The World Wide Web, by the Numbers

The founder of the web checks in on his creation, with mixed results.

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World Wide Web Foundation

Tim Berners-Lee's vision for the World Wide Web was predicated on two core ideas: universality and connectivity. But now that the web has been around for a generation -- and, you know, changed the world, revolutionized information, etc., etc. -- how has it actually been adopted? Is the web, its obvious success notwithstanding, ultimately living up to its vision and its potential?

Berners-Lee has now answered those questions -- and he's done so with, appropriately, troves of data. This morning, his World Wide Web Foundation released its first-ever Web Index, charting web penetration and adoption on a country-by country basis.

The abbreviated chart below encompasses five years' worth of global web usage. It tracks and ranks, among other factors: Web Readiness, or the quality and extent both of connectivity to the web and of policies regulating web access; Web Use, including both the percentage of individuals who use the Internet and the content available to them once they make that use; and the Impact of the Web -- the social, economic and political indicators to evaluate the impact of the web on these dimensions." This includes, the Web Foundation notes, measures of social networks, business Internet use and e-participation.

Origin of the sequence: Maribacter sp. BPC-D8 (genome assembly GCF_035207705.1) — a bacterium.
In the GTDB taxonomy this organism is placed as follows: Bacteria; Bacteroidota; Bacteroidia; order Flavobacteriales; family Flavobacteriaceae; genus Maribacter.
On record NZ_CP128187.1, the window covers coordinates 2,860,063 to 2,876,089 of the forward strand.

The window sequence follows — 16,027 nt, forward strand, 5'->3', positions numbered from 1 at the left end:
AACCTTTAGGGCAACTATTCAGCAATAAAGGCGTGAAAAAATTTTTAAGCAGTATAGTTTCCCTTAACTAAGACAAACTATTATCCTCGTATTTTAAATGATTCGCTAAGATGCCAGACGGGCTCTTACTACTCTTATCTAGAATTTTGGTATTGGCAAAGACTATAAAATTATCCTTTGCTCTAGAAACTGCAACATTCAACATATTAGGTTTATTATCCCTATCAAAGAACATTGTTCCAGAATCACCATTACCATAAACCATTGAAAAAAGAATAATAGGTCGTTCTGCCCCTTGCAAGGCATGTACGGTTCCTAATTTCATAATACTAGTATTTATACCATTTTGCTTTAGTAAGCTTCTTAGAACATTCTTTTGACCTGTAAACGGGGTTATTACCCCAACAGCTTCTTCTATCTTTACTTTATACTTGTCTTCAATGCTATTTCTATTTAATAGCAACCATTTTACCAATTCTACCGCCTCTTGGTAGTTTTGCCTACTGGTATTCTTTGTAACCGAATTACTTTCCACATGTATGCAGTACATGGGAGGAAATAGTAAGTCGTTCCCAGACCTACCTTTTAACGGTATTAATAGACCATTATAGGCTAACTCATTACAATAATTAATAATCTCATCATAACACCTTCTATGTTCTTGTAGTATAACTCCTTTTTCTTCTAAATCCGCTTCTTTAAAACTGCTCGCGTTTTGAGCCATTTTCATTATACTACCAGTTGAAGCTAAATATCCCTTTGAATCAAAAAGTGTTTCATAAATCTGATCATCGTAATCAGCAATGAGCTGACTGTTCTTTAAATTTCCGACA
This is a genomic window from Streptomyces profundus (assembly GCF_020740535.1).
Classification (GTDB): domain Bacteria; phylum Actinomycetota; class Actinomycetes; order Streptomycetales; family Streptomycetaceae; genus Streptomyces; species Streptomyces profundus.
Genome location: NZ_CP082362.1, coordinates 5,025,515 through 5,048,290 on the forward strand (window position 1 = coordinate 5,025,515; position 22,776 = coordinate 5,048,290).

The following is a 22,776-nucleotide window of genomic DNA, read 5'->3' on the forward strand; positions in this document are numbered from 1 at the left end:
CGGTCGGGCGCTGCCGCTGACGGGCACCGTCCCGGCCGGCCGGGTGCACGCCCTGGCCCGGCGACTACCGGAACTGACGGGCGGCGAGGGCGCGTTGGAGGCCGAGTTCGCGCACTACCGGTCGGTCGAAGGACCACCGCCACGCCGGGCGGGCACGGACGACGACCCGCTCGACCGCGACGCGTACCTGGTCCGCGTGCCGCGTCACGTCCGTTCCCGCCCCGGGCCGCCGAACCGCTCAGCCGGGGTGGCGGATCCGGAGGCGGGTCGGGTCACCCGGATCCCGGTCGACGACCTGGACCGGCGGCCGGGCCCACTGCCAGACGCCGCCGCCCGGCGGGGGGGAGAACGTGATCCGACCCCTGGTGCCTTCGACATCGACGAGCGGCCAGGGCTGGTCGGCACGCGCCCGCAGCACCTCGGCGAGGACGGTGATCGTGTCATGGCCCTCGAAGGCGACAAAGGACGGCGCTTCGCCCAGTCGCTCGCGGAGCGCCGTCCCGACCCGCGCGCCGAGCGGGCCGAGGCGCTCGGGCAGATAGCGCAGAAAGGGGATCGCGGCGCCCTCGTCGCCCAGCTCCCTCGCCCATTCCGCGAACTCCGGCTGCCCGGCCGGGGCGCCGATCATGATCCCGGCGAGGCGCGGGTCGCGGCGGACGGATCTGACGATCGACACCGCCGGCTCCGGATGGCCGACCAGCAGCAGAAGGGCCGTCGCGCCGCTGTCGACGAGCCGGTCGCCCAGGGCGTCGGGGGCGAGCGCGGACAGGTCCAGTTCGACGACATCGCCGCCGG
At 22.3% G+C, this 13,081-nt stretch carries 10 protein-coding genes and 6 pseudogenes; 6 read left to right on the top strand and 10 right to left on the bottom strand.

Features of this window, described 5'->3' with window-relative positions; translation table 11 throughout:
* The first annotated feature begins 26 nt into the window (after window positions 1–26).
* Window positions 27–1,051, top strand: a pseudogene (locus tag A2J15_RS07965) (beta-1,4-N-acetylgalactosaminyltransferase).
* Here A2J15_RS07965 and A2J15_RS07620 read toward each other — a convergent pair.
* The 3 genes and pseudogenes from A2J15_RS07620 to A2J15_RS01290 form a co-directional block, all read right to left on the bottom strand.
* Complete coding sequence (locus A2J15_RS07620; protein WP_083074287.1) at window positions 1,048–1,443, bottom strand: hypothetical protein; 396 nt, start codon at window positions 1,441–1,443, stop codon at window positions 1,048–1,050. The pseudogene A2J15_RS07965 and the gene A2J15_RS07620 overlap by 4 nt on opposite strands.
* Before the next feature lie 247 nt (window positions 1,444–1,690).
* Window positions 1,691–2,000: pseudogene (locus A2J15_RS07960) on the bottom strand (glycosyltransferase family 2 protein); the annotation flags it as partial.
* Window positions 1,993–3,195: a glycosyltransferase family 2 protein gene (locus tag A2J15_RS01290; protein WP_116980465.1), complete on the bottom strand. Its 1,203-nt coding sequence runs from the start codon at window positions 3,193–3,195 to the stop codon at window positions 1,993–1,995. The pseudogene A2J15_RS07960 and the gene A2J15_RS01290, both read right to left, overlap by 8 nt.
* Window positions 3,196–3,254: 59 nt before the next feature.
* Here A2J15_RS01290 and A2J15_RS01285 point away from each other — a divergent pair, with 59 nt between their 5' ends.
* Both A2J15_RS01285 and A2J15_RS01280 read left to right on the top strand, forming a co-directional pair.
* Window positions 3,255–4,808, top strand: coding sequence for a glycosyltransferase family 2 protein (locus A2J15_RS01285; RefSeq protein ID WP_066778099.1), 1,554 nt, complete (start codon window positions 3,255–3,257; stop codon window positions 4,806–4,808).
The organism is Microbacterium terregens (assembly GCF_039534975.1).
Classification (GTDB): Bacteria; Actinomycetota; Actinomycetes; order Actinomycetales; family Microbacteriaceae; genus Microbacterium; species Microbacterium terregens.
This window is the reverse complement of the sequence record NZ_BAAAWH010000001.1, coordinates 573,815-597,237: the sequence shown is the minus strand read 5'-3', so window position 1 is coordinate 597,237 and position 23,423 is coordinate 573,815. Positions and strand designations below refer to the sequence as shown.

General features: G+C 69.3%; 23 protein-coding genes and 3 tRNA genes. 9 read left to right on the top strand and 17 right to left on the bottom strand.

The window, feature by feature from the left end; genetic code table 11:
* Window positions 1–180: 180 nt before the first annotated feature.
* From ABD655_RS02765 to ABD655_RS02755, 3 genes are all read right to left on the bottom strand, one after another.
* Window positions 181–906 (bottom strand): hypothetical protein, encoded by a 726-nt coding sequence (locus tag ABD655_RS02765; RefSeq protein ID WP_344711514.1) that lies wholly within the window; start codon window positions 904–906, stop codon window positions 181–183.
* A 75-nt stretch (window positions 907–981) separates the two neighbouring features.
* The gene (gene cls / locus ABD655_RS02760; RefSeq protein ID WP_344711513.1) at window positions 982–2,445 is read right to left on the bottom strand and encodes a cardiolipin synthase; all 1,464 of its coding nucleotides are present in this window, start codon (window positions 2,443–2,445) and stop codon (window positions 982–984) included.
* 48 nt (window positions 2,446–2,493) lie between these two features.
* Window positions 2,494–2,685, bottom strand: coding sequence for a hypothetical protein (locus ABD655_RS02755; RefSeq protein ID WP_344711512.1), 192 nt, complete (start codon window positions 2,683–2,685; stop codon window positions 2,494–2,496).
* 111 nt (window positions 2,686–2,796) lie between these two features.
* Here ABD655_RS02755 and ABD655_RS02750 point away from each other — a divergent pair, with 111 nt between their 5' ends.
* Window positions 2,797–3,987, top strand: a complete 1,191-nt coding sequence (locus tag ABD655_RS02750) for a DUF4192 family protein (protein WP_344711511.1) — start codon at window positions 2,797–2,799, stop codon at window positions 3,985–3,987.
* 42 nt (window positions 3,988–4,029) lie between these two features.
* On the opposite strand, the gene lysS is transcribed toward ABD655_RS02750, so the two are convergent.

First of all: Go Sweden. But also: Go U.S. and U.K. and Canada. (And go Iceland, 95 percent of whose population is online.) 

The report's broader findings are more troubling, though. Only one in three people, the BBC notes in its reading of the report, are using the web globally. And for Africa, the ratio drops to a mere one in six. Furthermore, the report finds, approximately one in three countries face moderate to severe restrictions on web access. So while the economic costs of access are keeping billions of people away from web connectivity, Berners-Lee notes, "growing suppression of free speech, both online and offline, is possibly the single biggest challenge to the future of the web."

Here's that observation in chart form, with countries' ranks broken down by region: 

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As for other stats (pdf): 

Italy is the lowest-ranking Western European country in the overall Index, ranking outside of the top 20 nations. The Middle East and North Africa, as a region, has one of the widest gaps between its best and worst performers, with Israel ranked 15th overall and Yemen ranked at 61st -- the very bottom of the Index. 

None of these findings, put together, are terribly shocking -- though Russia's ousting of Kazakhstan for "worst in Europe and Central Asia" qualifies as at least a surprise. What's most striking, however, is the comprehensiveness of the Web Foundation's data, the invitation it offers to compare and contrast and parse and probe. 

With that in mind, you can read the full report here.

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Megan Garber is a staff writer at The Atlantic.

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